The life story of Sir Norman Wisdom, who went from street urchin to become one of the UK's most bankable and loved film stars of the 1950-60s. The documentary pays tribute to his life, featuring family, friends and colleagues.

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Cast

Cast overview, first billed only:
...
Himself - Narrator (voice)
...
Himself (archive footage)
Johnny Mans ...
Himself - Norman's Manager since 1980
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Himself - Actor and Friend
Nick Wisdom ...
Himself - Norman's Son
Jaqui Wisdom ...
Herself - Norman's Daughter
Kim Wisdom ...
Herself - Norman's Daughter-in-Law
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Herself - Actress
Robert Ross ...
Himself - Comedy Historian
Vera Lynn ...
Herself (as Dame Vera Lynn)
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Himself - Film Director
David Lodge ...
Himself - Actor
...
Himself - Actor
Esther Rantzen ...
Herself
Tony Hawks ...
Himself - Musician and Writer
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The life story of Sir Norman Wisdom, who went from street urchin to become one of the UK's most bankable and loved film stars of the 1950-60s. The documentary pays tribute to his life, featuring family, friends and colleagues.

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15 October 2010 (UK)  »

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£150,000 (estimated)
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Quotes

[Esther recounts an interview with Norman in front of a studio audience]
Terence Stamp - Narrator: As the cameras stopped rolling on The Esther Show, Norman's antics continued.
Esther Rantzen: And the audience clapped. And as the applause died, Norman leaned forward, looked me straight in the eyes, and licked the end of my nose... A sensation I will never forget. Hasn't happened much since.
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Features Follow a Star (1959) See more »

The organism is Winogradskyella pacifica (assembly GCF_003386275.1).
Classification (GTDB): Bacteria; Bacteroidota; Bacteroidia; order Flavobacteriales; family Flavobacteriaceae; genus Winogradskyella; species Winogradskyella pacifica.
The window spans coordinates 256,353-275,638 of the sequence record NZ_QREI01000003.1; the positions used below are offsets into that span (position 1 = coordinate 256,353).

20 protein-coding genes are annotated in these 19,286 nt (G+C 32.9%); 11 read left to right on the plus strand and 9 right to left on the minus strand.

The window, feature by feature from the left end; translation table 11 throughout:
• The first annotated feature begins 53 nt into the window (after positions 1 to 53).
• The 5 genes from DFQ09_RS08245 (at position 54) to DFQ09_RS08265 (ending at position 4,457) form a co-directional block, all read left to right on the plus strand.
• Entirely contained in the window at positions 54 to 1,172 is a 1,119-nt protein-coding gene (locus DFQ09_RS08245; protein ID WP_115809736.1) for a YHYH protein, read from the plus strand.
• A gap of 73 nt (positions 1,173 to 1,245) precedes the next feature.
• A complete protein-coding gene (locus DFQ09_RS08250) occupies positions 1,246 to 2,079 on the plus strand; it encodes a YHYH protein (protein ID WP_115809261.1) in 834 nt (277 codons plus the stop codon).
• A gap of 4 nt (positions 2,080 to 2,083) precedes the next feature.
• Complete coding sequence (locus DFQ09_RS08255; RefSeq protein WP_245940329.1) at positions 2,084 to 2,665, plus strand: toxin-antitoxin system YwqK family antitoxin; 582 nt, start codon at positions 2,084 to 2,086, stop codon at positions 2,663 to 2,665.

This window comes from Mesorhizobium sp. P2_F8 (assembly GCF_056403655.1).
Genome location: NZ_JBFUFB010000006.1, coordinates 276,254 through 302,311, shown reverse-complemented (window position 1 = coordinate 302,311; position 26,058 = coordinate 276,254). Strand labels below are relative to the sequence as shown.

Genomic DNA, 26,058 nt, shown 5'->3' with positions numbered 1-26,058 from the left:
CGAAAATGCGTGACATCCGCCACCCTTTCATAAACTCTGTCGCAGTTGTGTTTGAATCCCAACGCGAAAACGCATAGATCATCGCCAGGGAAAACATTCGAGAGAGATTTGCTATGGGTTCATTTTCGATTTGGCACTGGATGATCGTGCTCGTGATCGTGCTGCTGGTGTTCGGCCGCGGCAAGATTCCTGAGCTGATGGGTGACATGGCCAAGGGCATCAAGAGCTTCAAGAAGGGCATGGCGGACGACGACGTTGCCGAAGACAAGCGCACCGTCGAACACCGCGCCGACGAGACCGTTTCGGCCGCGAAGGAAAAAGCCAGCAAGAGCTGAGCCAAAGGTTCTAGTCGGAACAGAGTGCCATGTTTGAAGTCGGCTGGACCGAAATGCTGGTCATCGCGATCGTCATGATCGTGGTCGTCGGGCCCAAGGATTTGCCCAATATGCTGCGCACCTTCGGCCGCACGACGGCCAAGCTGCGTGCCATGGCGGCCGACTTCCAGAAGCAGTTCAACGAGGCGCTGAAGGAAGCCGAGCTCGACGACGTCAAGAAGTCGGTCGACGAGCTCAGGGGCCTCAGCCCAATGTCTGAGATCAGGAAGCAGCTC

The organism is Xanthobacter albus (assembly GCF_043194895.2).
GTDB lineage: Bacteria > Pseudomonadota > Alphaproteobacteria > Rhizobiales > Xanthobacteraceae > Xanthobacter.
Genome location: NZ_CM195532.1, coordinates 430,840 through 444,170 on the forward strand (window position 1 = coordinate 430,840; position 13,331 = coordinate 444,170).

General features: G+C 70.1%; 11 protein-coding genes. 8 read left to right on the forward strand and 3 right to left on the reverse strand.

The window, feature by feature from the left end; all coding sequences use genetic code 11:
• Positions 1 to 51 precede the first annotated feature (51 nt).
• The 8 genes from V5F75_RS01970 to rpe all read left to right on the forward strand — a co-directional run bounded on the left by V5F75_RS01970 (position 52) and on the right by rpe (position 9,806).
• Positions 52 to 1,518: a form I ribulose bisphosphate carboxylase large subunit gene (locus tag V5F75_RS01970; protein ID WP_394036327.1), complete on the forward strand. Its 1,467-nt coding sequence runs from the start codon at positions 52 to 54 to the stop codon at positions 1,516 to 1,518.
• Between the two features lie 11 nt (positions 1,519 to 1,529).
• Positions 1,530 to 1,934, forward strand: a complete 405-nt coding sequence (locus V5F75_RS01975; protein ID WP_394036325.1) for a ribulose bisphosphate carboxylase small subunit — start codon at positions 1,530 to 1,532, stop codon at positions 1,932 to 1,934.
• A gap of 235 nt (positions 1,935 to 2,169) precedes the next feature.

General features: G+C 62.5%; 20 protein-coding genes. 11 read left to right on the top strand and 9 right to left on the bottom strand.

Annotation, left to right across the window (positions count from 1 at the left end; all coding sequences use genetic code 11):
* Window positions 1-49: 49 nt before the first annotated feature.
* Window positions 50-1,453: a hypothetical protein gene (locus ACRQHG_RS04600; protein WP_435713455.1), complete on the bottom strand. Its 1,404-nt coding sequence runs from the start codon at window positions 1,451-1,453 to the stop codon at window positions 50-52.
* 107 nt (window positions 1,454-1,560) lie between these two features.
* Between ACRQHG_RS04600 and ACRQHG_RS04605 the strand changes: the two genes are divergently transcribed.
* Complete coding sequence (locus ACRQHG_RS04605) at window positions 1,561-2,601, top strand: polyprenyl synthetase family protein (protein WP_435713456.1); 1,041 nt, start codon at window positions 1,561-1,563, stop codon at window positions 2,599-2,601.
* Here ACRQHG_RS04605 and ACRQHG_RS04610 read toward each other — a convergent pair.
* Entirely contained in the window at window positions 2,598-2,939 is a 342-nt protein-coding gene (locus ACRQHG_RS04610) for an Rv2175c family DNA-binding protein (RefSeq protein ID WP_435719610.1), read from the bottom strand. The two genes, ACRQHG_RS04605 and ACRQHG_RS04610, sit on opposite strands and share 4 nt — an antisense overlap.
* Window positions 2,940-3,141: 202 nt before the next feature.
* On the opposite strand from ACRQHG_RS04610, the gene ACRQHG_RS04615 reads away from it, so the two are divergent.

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Mr Grimsdale
31 October 2015 | by (United Kingdom) – See all my reviews

I was once overtaken by a fancy sports car in the Isle of Man and a friend pointed out it was Norman Wisdom, he likes his fast cars he remarked. That was my only encounter with Norman on the island where he lived for the last three decades of his life.

Some years later I saw him in a shopping mall as he was promoting the Isle of Man in conjunction with the Tourist Board. Even in his advanced years he was wowing the crowd and we had some pictures taken with him.

Like the comic Frank Carson he always came across as a 24 hours comedian, always a gag or a pratfall to keep the crowd smiling.

This documentary went behind the man but never really told us much that I already knew. Norman was always candid in interviews about his life.

Born into poverty, a dad who did not want to know him and somehow worked his way up from the bottom to the top of the Bill with his Gump persona and then into films with his everyman Norman Pitkin in the 1950s and 1960s.

The documentary talked to his friends, children, showbiz pals and we see a man who is driven, wants to succeed and stay on top. It cost him his second wife and ended up raising his children as a single father. The price was he never did crack America although he made films in the USA but this documentary glossed over films such as The night they raided Minsky's.

In the 1970s he started to do television and missed out on a part as Frank Spencer. I think the audience dodged a bullet because even in the 1970s he was too old to play the man-child Frank Spencer.

However in the early 1980s director Stephen Frears brought out a serious side of Norman as he played a straight drama for the first time as a terminal cancer patient and showed he could do serious as well as funny.

In his later years as well as chat shows there were guest appearances in various dramas and comedies such as Last of the Summer Wine.

Norman was knighted and still could not resist a trip in front of the Queen. In is his final years suffered from dementia.

Norman deserves to be up there with the British comedy greats, of course I have always been a fan so I am biased. The documentary though needed more depth.


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